Tuesday, June 9, 2015

music gave pleasure, wisdom, and shelter



"The South is the only place we play where everybody can clap on the off-beat."
> Robbie Robertson





------------------- [excerpts, Mystery Train, by Greil Marcus - 1975, Penguin] --------------------- The Band -- four Canadian rockers held together by an Arkansas drummer -- staked their claim to an American story from the beginning.





... "This is it," my editor Marvin Garson said in the spring of 1969, as he sent me off to cover the Band's national debut in San Francisco.  "This is when we find out if there are still open spaces out there."


... Their music gave us a sure sense that the country was richer than we had guessed; that it had possibilities we were only beginning to perceive.





In the unique blend of instruments and good rhythms, in the shared and yet completely individual vocals, in the half-lost phrases and buried lyrics, there was an ambiguity that opened up the world with real force.


The songs captured the yearning for home and the fact of displacement that ruled our lives; we thought that the Band's music was the most natural parallel to our hopes, ambitions, and doubts, and we were right to think so.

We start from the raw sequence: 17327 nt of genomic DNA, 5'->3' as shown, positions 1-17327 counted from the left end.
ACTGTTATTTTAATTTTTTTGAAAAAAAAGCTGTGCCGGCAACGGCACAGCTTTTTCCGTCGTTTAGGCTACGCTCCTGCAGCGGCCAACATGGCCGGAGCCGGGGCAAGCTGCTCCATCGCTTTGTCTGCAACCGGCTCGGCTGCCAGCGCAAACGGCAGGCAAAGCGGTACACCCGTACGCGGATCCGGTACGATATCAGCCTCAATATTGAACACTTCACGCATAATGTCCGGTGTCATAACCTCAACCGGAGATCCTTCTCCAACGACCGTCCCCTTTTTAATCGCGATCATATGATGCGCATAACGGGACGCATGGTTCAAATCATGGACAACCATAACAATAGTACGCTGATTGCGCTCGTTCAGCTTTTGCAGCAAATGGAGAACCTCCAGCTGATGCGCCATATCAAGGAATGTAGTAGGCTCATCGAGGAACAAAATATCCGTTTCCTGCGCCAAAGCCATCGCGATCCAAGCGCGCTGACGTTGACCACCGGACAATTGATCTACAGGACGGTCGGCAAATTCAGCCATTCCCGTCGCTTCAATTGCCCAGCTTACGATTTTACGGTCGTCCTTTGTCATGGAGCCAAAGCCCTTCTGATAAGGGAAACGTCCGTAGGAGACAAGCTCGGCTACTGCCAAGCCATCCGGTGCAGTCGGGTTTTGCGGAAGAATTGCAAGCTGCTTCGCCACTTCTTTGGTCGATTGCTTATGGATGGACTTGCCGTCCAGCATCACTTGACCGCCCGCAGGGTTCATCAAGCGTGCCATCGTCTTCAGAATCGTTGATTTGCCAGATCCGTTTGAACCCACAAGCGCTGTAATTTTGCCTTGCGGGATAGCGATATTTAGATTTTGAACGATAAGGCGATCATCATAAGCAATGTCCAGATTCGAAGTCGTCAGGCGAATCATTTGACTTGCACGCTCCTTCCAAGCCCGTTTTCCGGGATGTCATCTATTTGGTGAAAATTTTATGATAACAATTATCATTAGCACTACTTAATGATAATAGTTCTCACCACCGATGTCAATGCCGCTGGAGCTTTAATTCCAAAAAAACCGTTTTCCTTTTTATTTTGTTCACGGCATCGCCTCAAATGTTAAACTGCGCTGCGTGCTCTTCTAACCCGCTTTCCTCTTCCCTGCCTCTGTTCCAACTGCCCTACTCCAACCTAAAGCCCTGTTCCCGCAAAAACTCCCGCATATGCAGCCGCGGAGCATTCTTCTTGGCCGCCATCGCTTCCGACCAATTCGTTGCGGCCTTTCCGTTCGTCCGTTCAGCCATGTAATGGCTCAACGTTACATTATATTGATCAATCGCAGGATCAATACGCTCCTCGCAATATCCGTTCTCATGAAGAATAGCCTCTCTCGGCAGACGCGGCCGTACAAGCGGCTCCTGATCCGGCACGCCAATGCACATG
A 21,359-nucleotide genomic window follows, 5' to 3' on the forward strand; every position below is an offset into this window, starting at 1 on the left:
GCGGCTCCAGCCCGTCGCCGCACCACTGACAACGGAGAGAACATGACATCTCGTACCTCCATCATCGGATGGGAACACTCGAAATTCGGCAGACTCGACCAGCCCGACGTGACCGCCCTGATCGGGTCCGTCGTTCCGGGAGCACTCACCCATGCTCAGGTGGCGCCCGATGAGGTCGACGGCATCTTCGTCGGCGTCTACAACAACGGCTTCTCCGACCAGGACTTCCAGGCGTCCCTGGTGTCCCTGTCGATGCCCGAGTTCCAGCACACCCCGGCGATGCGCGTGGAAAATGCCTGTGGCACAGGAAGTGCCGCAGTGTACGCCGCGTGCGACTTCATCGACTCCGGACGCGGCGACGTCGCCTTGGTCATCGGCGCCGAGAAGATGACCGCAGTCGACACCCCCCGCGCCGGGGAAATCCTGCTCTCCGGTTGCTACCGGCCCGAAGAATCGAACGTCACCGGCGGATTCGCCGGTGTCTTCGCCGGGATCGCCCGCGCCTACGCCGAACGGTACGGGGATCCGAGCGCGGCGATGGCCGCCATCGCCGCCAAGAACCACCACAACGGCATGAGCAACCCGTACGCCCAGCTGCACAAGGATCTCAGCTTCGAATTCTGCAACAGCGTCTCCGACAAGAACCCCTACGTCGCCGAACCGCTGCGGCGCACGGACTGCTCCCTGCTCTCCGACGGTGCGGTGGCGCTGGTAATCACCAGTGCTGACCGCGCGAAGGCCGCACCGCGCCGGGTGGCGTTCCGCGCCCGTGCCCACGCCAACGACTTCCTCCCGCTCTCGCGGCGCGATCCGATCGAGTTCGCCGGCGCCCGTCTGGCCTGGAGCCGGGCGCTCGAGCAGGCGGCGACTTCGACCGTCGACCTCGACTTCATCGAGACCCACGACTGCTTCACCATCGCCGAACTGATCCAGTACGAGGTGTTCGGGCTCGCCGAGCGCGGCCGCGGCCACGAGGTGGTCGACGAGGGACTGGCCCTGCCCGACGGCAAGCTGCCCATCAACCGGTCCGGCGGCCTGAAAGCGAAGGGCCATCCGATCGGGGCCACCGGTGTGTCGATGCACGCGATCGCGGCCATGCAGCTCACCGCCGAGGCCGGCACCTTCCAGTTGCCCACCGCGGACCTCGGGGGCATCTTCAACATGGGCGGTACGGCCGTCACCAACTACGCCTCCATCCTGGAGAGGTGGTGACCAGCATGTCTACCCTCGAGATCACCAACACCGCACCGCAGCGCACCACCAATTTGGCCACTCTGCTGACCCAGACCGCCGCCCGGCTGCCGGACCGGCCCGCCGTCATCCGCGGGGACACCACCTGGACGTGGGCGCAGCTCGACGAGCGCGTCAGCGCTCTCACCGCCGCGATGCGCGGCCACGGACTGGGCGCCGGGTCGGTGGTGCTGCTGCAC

Flowing through their music were spirits of acceptance and desire, rebellion and awe, raw excitement...open humor, a magic feel for history....


___________________________


[excerpt 2] ------------- It was, as Southern chambers of commerce have never tired of saying, A Land of Contrasts. ...


The North, powered by the Protestant ethic, had set men free by making them strangers; the poor man's South that Elvis knew took strength from community.








The community was based on a marginal economy that demanded cooperation, loyalty, and obedience for the achievement of anything resembling a good life; it was organized by religion, morals, and music. 


Music helped hold the community together, and carried the traditions and shared values that dramatized a sense of place.  Music gave pleasure, wisdom, and shelter.


"It's the only place in the country I've ever been where you can actually drive down the highway at night, and if you listen, you hear music," Robbie Robertson once said.








"I don't know if it's coming from the people or if it's coming from the air.  It lives, and it's rooted there."